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Statement issued correcting one made on Friday, the eve of first anniversary of 70-year-old's death...

Five days after it announced that the death of cyclist Michael Mason had been referred to the Director of Public Prosecutions (DPP), the Metropolitan Police Service has withdrawn that statement, issued on Friday, saying it was “incorrect.”

The admission was made in an email sent out to members of the media today, with police saying: “We have previously stated that the below matter was referred to the Director of Public Prosecutions. This is incorrect. No referral has been made.”

It appears that police did not communicate the error to Mr Mason’s family in advance of making their error public.

Martin Porter QC, the barrister who has represented them, told road.cc this afternoon that the first he knew of it was when a journalist contacted him, two hours before he received confirmation of it from the police.

The news comes just four days after the first anniversary of 70-year-old Mr Mason’s death on 14 March last year from injuries sustained when he was hit by a car on Regent Street north of Oxford Circus on 25 February 2014.

The Cyclists’ Defence Fund, run by national cyclists’ charity CTC, had said in December that the failure of police to refer the matter to the Crown Prosecution Service was a clear breach of CPS guidelines.

Writing on his blog last year after a coroner’s inquest at which he represented Mr Mason’s family, Mr Porter said: “Witness evidence and CCTV evidence … left no doubt that no witness aside from the Nissan driver failed to see Mr Mason on his bicycle."

The barrister subsequently liaised with police and the DPP in an attempt to have the decision not to refer the case to the CPS reversed, and his family had plans to bring a private prosecution against the driver involved if that did not happen.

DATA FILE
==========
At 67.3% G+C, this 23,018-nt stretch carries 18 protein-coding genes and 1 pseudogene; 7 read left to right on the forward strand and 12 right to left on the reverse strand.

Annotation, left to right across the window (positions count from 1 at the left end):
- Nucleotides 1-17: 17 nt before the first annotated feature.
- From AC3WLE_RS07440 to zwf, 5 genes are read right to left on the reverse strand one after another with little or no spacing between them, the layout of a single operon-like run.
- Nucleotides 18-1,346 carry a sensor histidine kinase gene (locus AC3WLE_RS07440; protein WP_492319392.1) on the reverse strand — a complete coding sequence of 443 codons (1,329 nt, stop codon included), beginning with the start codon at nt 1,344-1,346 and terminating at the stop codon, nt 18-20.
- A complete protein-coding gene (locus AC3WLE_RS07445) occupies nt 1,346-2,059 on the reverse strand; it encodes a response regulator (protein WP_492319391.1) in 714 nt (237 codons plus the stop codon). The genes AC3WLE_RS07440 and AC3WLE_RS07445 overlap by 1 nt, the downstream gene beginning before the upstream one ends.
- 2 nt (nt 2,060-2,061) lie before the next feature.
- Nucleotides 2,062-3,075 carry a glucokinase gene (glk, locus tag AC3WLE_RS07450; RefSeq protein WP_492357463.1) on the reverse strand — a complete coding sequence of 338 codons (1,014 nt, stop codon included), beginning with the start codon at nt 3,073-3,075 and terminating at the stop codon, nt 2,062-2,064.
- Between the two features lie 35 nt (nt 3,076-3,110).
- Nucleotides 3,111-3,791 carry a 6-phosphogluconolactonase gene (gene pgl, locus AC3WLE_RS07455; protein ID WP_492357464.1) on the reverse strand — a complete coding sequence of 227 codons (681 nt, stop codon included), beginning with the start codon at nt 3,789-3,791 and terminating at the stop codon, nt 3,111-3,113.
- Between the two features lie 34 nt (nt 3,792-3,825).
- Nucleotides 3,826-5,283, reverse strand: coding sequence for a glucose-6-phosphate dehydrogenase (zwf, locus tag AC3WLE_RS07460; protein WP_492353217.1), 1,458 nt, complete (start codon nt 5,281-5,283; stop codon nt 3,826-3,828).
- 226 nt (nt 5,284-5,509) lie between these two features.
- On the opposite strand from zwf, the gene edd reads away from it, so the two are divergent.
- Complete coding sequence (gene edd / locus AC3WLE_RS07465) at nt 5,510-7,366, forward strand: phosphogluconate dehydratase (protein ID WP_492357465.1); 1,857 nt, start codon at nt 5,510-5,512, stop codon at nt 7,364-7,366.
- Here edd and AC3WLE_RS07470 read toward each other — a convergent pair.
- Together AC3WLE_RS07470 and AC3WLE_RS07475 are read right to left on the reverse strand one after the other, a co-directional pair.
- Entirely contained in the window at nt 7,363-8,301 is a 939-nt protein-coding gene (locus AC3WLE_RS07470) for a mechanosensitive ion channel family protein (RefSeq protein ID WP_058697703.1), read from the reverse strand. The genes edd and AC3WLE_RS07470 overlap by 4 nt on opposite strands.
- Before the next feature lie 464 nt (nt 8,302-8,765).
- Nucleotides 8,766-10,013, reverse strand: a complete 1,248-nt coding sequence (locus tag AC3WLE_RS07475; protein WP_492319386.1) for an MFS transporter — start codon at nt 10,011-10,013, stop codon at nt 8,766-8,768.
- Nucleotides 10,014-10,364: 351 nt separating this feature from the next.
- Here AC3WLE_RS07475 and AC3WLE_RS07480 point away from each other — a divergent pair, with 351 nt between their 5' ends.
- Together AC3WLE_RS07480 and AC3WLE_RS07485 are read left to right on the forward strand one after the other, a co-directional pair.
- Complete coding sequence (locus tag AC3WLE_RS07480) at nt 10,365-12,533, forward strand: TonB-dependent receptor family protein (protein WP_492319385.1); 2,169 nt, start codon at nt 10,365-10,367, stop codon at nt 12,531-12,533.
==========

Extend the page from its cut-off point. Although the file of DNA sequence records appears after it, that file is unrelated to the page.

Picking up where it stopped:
The confirmation, then, on Friday – the same day a vigil was held at the scene of Mr Mason’s death to mark the weekend’s anniversary – was seen as an admission by police that they had made the wrong decision in deciding not to refer the issue to prosecutors.

Rhia Weston of CTC, who co-ordinates the CDF, told road.cc on Friday: "The threat of embarrassment from a private prosecution highlighting the police's failure to act seems to have made the police change their minds about this case.

"Now that the CPS has received the case file, we hope that they decide to prosecute the driver involved and that they choose a dangerous driving charge rather than a lesser charge of careless driving," she added.

But the Metropolitan Police’s statement today, correcting the one issued on Friday, makes it clear the case will not now be reviewed.

While admitting its error may be embarrassing enough to the police, some may view the timing of the issue of the two statements as being particularly insensitive given they have been released either side of the anniversary of the collision that resulted in Mr Mason’s death.

Moreover, many will note that the correction has been made on an afternoon when the focus of much of the media is firmly on today’s Budget, the last before May’s General Election.

We have asked the Metropolitan Police for an explanation of how the mistake happened, and have also sought comment from Mr Mason’s family as well as CTC, whose Road Justice campaign is calling for more thorough investigation, prosecution and sentencing of cases in which a cyclist is the victim.

Born in Scotland, Simon moved to London aged seven and now lives in the Oxfordshire Cotswolds with his miniature schnauzer, Elodie. He fell in love with cycling one Saturday morning in 1994 while living in Italy when Milan-San Remo went past his front door. A daily cycle commuter in London back before riding to work started to boom, he's been news editor at road.cc since 2009. Handily for work, he speaks French and Italian. He doesn't get to ride his Colnago as often as he'd like, and freely admits he's much more adept at cooking than fettling with bikes.